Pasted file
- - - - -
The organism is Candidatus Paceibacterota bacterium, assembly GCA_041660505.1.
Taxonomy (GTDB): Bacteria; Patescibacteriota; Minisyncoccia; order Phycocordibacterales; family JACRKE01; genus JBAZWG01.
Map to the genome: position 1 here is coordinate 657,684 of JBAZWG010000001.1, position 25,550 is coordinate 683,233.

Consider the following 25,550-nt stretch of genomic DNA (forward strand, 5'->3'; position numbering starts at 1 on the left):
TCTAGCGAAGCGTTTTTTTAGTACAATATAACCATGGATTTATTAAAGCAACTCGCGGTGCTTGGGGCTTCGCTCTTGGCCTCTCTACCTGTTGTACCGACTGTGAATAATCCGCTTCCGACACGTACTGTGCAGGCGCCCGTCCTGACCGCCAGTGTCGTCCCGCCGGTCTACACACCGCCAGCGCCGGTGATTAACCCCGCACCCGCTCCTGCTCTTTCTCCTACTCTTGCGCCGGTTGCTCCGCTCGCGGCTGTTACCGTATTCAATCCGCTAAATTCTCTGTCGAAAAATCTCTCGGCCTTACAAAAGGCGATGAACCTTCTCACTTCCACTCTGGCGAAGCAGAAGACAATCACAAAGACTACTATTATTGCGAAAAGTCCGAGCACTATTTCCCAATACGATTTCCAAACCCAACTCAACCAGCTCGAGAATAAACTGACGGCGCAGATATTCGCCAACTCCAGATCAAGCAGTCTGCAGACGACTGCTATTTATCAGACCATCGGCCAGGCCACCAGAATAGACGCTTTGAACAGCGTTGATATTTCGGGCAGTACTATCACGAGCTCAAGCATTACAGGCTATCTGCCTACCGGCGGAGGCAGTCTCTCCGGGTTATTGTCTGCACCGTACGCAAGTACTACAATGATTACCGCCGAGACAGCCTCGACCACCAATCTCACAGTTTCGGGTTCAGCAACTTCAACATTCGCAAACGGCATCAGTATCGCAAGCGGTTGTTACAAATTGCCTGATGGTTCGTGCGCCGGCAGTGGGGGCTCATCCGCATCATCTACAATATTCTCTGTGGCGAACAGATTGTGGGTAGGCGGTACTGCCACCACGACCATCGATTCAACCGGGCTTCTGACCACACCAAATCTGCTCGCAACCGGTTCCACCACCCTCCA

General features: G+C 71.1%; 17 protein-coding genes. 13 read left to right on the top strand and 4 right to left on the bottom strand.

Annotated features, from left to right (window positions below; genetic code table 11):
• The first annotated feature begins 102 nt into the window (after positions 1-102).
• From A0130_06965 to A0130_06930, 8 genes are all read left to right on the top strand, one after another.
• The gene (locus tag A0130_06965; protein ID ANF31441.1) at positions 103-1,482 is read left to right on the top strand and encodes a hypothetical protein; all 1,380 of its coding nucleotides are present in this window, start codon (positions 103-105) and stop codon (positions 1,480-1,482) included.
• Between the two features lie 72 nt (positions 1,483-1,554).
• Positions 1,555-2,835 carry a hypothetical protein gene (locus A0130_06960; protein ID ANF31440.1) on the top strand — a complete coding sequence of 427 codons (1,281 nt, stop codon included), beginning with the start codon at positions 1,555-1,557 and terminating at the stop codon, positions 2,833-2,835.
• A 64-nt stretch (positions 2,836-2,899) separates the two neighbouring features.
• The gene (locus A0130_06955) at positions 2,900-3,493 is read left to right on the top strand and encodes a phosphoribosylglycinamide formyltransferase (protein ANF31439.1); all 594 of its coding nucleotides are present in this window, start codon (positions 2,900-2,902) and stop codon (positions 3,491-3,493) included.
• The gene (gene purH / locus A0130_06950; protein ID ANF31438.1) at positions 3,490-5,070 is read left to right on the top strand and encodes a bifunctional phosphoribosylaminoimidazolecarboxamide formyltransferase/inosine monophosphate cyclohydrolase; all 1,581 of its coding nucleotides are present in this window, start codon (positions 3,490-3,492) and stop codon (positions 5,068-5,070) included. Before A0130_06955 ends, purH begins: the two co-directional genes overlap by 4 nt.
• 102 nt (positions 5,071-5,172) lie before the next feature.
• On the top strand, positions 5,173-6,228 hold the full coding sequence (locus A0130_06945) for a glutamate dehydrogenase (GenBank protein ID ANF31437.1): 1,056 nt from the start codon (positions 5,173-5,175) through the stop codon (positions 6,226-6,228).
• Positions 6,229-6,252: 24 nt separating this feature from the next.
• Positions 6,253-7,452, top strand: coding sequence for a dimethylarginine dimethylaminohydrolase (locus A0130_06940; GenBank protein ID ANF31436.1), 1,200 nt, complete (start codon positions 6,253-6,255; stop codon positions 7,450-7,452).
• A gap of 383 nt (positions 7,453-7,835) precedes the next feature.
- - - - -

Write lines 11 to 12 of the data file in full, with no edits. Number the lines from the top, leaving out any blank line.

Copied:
• Between the two features lie 72 nt (positions 1,483-1,554).
• Positions 1,555-2,835 carry a hypothetical protein gene (locus A0130_06960; protein ID ANF31440.1) on the top strand — a complete coding sequence of 427 codons (1,281 nt, stop codon included), beginning with the start codon at positions 1,555-1,557 and terminating at the stop codon, positions 2,833-2,835.